The oldest painted picture-window that has survived the action of time is one representing the Ascension in the cathedral of Le Mans, which is believed by many antiquarians to be a work of the late eleventh century. The glass composing it is very beautiful, more particularly the browns, which are rich in tone, the rubies, which are brilliant, streaked and studded with gemlike blobs of black, and the blues, which are of a greenish azure hue, while the general colour treatment is extremely oriental. The drawing of the figures is most effective, although simple in line, and Byzantine in character, differing in this point from those at St. Denis, which are Romanesque. The painting is peculiar in that the hair of the figures is rendered in solid black, and not in lines. Although Le Mans was one of the first places where windows made by the new process were used, yet it did not become the centre of work; the city of Chartres took the lead, and became the greatest of the schools of medieval glass-painting, and from it the art slowly made its way to Germany and England, keeping always its essentially French character. Even to-day the Chartres windows are the most beautiful in existence.
At the very beginning — the eleventh and twelfth centuries — there were two methods of work: one school of artists freely employed paint in their windows, the other avoided its use, striving to obtain the result sought by a purely mosaic method, a system destined to be revived and developed in after ages; but the former school almost at once gained the mastery and held it for eight hundred years. Examples of the early work of these rival schools can best be studied by comparing the painted windows erected at Le Mans with those at Strasburg, which were built in accord with mosaic motives. In many of the first windows the figure subjects were painted upon small pieces of glass imbedded in a wide ornamental border, a large number of these medallions entering into the composition of a single window, and each section held in place by an iron armature — a constructive necessity, as the window-openings were without mullions. The medallions were all related to one another through their colour key, depicting various incidents in the same history or a number of points in a theological proposition. This form of window, peculiarly adapted to a single light, continued in fashion from the twelfth century until the introduction of tracery, and in some parts of France long after the single light had given way to the mullioned window. Contemporaneous with these medallion windows there were two other kinds: the canopy and Jesse windows. In the first there was a representation of one or two figures, executed in rich colours on a coloured or white ground within borders and under a low-crowned, rude, and simple canopy, usually out of proportion to the figure or figures it covered. The second variety, of pictorial genealogy of the Redeemer, consisted of a tree or vine springing from the recumbent form of Jesse, lying asleep at the foot of the window, the branches forming a series of panels, one above another, in which kings and patriarchs of the royal house of the Lion of Juda were pictured.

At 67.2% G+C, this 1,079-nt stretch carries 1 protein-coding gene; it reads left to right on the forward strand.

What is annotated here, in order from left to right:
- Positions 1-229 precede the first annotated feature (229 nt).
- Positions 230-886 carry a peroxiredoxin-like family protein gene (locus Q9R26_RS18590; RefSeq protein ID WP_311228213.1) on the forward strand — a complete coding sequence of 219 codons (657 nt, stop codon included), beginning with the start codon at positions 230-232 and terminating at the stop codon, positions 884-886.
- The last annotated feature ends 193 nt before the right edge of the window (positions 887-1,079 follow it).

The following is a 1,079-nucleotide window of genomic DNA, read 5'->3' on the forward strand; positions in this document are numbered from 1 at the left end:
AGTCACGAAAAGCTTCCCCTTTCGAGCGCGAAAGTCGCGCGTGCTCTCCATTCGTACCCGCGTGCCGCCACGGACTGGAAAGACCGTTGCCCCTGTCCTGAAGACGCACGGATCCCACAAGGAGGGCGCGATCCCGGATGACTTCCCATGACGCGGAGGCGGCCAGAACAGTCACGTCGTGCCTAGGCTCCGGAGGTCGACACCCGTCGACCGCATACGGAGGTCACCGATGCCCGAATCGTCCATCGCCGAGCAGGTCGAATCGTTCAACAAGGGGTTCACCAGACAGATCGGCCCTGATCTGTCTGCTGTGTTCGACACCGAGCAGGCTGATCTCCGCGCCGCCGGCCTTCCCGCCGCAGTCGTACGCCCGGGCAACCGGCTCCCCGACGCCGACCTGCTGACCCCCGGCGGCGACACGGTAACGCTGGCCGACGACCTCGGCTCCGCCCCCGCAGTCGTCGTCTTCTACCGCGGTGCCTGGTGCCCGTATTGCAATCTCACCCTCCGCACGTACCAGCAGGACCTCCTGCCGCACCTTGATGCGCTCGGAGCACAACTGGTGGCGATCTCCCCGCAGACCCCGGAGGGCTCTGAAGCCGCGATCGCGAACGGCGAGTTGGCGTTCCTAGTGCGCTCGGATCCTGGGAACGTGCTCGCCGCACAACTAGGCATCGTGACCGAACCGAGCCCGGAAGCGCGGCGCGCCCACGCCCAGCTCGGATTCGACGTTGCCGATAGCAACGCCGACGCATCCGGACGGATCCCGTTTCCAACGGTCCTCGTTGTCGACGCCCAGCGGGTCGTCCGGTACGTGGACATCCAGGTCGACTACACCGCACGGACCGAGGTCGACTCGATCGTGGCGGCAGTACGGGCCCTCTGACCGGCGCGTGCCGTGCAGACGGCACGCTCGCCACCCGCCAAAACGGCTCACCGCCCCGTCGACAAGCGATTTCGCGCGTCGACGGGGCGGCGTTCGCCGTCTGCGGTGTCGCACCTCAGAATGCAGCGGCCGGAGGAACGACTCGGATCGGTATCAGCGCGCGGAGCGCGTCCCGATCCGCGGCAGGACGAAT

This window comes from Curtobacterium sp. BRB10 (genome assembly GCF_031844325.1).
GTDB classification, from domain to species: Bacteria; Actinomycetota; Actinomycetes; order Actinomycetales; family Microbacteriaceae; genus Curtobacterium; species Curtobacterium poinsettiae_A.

The windows of the twelfth century are admired on account of their ingenious combinations of colour, their rich rug-like effects and the brilliancy of the glass. It was reserved, however, for the thirteenth and fourteenth centuries to see the full unfolding of the possibilities and inherent beauty of coloured glass. Among the most noted of these windows are the exquisite jewel-like ones in the cathedral of Chartres, a hundred and forty-three in number, containing no less than one thousand three hundred and fifty subjects, with over three thousand figures; there are also some fine examples to be seen at Reims, Bourges, Tours, and Poitiers. These magnificent windows are only a small portion of those that once existed. The windows of the thirteenth century are not only more brilliant in colour, but the colours are more skilfully blended than in those of the preceding century; at the same time the drawing of the figures is better, the faces are oval in form, more delicately treated, often refined and vigorous; the eyes have a natural expression, and the hair is rendered in lines of varying thickness. The compositions are simple and not over- crowded, the draperies are broader in treatment, the ornaments and architectural details, taking their motives mostly from natural objects, are well drawn. The range of subjects represented being limited by the paramount object of all ecclesiastical decorations of the Middle Ages, viz. the instruction of the illiterate and promotion of piety among the people, these windows present scenes from Biblical history and the lives of the saints, and symbolic portrayals of the dogmas of the Church. In fact they were sermons which "reached the heart through the eyes instead of entering at the ears". But their choice of subjects was not made at random; it fell under the same rule that guided the encyclopedias of the time in their classification of the universe, commencing with God and the creation of angelic beings, and so on thorough nature, science, ethics, and history. The windows were indeed poems in glass, "The first canto, reflecting the image of God as the Creator, the Father, and the giver of all good gifts; the second, nature, organic and inorganic; the third, science; the fourth, the moral sense; and lastly, the entire world". Where there were not enough windows in a church to carry out the complete scheme, one or more portions were represented.